An even steeper included angle between the verticals - than pictured - would lessen pitch up influence of rudders.

Or a trim system could be installed to rudders as a landing aid - when trimming the nose up is desirable. This would require moving the rudders in opposite directions - as opposed to normal operation when rudders would move in same direction.

It would be important to avoid stalling the rudders if a trim system as outlined above were implemented.

image.png
 
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nickec

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Re: Characteristics of a straight-wing, tailless model in the Langley free-flight tu

Rear schematic view of fuselage. Only central wing panel shown. Probably too tight a cockpit. Wanted to see how tight I could go.

rear view.jpg

4'9" wide. 48" panels bolt to both sides. This is three piece wing option. Total span 153". Just like DA-11.

Red line is engine footprint. Blue circle is spinner. Blue ellipse is canopy. Trike pants likely too small.

Inner grey circle is small prop. Outer grey circle is for 38x38 prop which Leeon Davis used in DA-11.

If the methods used in the Colomban Cri Cri fuselage are imitated, the fuselage will be extremely light.

To reduce cost and complexity foam stringers can be replaced with aluminum at very small weight penalty.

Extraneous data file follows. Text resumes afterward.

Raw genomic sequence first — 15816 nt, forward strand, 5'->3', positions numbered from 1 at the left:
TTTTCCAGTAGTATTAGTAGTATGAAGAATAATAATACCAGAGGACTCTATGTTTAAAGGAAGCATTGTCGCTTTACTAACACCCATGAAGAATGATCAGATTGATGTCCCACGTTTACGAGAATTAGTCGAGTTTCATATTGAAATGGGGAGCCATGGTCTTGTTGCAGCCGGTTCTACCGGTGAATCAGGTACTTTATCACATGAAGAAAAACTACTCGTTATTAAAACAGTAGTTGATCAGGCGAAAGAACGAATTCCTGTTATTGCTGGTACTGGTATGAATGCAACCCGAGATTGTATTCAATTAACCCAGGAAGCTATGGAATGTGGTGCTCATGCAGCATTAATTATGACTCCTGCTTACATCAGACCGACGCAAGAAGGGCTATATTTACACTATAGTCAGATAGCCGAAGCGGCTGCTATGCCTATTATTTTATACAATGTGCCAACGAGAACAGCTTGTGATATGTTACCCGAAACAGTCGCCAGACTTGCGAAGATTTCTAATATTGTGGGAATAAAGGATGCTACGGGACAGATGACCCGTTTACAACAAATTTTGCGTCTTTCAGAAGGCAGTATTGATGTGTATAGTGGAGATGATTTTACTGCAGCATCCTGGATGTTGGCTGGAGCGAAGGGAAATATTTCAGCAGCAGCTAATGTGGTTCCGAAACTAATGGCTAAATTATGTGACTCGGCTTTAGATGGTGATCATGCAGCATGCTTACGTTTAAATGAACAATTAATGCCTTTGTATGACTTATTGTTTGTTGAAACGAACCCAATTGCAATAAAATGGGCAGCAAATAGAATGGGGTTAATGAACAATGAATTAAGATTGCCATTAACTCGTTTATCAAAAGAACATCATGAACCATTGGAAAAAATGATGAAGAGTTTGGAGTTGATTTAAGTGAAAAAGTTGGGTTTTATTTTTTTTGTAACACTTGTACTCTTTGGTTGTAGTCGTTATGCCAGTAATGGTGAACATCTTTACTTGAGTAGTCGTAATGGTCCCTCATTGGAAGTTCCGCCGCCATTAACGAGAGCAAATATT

Canopy greenhouse is smaller than Cri Cri.
 
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cluttonfred

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Re: Characteristics of a straight-wing, tailless model in the Langley free-flight tu

First of all, I am a big fan of simple, light flying wings and wish you all the best in your project, but I do have a few questions.

Have you switched to an untapered (constant-chord) wing? If so, I strongly recommend that you track down a copy of Jim Marske's booklet on the development of his plank designs. In short, outboard elevons are the way to go with a constant chord wing, but for maximum effectiveness the should be inset from the wingtips enough to be out of the tip vortex (a trick Jim learned from Al Backstrom). Since the raised elevons wash reduce lift on part of the wing exactly when you need it most, you want short span, long chord elevons to minimize that effect, even if that makes them heavy.

Also, why the dual rudders? There is a risk of one rudder blanking the other in extreme cases, like a spin, essentially halving your rudder area when you need it most. A single, larger rudder would simplify the build and the control runs.

Cheers,

Matthew
 

danmoser

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Re: Characteristics of a straight-wing, tailless model in the Langley free-flight tu

Another possible variation of the idea is shown in the tailless aircraft book by Nickel & Wohlfahrt.
A very mildly swept & tapered wing with two fixed vertical fins placed about 2/3 outboard.. and jump twist elevon section in the outboard 1/3 with extended chord..
JumpTwistModel.jpg
The fins provide yaw stability, straighten the flow and prevent leakage from high to low pressure zones.